29 parties oppose ICC deferral

February 15, 2011 12:00 am

, NAIROBI, Kenya, Feb 15 – Twenty nine political parties have registered their disapproval with attempts to lobby the United Nations Security Council for a deferral of the Kenya case before the International Criminal Court.

The political parties forum which brings together Safina, the National Alliance Party of Kenya, New Ford Kenya, People\’s Party of Kenya, Democratic Party and the Shirikisho Party of Kenya among others, said the deferral motion would encourage impunity and derail the country\’s reform agenda.

The group\’s vice chairperson Ben Muema said Kenya should allow the ICC process to go through, without undermining it, in order to sustain her international standing.

"The threshold of proof at the Security Council is very high. Kenya will have to give evidence that there will be a threat to international security if the ICC process goes ahead. And if Sudan did not succeed in the same, then we will have an uphill task in doing the same," he said.

He asked Kenya to instead establish a local tribunal, which meets international standards, to complement the ICC process.

The group also called on the government to expedite electoral and police reforms saying the move would help prevent a repeat of the post election chaos.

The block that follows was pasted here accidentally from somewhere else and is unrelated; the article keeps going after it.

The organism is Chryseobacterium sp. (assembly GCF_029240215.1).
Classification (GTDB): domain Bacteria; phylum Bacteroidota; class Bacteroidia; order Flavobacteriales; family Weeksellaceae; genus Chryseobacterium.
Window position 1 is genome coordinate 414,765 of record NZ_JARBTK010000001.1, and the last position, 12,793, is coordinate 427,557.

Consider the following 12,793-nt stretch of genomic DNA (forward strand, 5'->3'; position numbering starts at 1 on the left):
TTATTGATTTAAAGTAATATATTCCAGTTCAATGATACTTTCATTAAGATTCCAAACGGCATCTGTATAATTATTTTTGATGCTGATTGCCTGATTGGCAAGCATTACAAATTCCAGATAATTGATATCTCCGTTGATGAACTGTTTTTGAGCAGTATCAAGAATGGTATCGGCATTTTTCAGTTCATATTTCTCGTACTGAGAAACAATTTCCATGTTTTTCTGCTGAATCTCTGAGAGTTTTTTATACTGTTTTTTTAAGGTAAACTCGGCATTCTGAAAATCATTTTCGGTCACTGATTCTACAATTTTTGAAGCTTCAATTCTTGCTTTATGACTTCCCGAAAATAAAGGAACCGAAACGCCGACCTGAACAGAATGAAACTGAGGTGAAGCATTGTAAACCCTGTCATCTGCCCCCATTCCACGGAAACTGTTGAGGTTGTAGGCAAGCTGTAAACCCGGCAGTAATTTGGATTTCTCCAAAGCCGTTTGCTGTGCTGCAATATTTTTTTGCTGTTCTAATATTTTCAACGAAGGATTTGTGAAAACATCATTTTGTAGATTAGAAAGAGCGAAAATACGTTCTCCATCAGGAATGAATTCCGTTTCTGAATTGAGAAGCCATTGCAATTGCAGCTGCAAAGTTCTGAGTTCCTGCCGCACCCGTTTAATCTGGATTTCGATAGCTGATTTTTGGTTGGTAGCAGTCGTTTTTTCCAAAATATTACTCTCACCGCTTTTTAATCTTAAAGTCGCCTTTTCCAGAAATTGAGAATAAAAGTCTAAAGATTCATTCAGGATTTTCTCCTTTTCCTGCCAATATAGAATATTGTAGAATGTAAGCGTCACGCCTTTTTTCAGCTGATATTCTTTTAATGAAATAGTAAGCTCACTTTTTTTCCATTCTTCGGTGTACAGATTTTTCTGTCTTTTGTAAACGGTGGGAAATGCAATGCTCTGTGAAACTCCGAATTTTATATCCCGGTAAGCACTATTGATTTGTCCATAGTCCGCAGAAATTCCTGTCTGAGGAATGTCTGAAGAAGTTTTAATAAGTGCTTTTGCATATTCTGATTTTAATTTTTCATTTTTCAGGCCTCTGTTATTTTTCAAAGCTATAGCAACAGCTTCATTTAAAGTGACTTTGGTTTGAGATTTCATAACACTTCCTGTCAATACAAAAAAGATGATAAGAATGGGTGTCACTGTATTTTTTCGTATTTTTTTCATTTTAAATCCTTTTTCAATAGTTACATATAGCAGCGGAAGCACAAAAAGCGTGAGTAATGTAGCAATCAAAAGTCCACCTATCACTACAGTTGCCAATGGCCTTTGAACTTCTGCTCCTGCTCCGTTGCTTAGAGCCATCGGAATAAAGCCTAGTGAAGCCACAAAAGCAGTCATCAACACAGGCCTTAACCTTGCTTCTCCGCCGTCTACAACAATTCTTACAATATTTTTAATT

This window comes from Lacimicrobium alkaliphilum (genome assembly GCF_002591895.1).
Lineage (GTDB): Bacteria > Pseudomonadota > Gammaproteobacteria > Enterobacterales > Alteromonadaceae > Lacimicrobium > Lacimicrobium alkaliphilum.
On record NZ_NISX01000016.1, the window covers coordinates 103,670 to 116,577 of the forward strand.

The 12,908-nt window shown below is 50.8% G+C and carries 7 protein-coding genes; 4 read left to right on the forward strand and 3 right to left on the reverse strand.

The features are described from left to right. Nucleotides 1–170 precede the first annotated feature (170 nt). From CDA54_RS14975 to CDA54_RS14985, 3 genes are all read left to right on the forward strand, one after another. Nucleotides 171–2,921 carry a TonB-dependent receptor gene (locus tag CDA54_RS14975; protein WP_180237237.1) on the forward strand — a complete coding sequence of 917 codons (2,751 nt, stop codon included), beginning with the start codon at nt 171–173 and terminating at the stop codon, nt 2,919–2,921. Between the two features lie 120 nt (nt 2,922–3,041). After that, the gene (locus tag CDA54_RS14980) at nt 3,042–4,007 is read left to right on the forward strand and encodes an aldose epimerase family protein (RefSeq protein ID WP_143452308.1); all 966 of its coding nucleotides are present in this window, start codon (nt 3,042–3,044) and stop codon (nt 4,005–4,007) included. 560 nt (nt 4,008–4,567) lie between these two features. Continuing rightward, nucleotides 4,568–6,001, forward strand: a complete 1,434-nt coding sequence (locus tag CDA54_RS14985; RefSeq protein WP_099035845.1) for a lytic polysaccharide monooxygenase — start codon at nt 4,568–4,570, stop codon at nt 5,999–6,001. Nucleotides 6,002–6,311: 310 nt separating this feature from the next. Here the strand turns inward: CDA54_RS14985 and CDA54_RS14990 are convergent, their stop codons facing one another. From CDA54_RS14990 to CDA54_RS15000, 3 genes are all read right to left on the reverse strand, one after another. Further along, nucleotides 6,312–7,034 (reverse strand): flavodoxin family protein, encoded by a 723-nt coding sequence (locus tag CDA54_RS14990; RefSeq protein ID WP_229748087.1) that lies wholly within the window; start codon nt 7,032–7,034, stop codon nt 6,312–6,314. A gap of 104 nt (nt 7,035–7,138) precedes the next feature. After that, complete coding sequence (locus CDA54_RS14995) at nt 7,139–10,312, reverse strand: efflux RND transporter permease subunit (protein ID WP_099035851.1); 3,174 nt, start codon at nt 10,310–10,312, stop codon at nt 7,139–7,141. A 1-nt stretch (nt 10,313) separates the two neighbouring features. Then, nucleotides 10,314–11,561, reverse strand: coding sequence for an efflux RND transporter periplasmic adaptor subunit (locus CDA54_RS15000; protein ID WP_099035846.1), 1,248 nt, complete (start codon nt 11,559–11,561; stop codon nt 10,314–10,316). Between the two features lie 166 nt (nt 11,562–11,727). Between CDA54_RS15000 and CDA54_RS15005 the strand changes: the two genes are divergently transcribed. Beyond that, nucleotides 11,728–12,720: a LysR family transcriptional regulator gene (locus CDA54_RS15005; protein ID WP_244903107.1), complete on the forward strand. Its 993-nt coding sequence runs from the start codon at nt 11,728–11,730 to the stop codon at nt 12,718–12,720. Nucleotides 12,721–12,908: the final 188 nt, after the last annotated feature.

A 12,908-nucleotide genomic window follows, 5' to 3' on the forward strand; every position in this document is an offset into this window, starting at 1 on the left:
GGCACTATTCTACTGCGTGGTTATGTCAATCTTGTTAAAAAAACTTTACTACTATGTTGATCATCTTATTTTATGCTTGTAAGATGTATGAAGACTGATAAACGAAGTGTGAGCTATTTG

"People who were displaced from their property and those whose property is illegally occupied should be compensated. It\’s painful to see someone living in your land while you live in a tent and peace can only be brought through justice," he said.

Mr Muema also expressed concern with the squabbles in the coalition government saying the two principals should not publicly expose any differences between them.

"We also urge government to speak in one voice because every time the top leadership disagrees, ripples go all the way to the villages and people feel insecure. We don\’t want this to continue; we need to change the way we do things," he said.

The politicians also proposed that the civil societies and the media educate Kenyans on the mechanisms of the ICC. They said that civic education on the process would ensure that peace and unity were upheld.

"This will help ensure an informed public discourse and also enhance national cohesion so as to prevent polarisation of the country," argued Mr Muema.

The plans by government to lobby for a deferral of the ICC case have met sharp criticism from various civil societies among them the Kenya Human Rights Commission which also argues that the move will promote impunity.

While President Mwai Kibaki and Vice President Kalonzo Musyoka support the deferral motion, Prime Minister Raila Odinga does not.  He has said that those behind the violence should all be held to account to prevent a repeat of the violence.

Various heads of mission have also warned the government against the move.

Kenya will have to convince the five permanent members of the UN Security Council that the ICC process will threaten international peace and stability if allowed to proceed.

For any substantive resolution to be made, all the five members, which include China, Russia, the UK, the US and France, have to support it. If any of these countries declines to support Kenya\’s plans the application will be thrown out.

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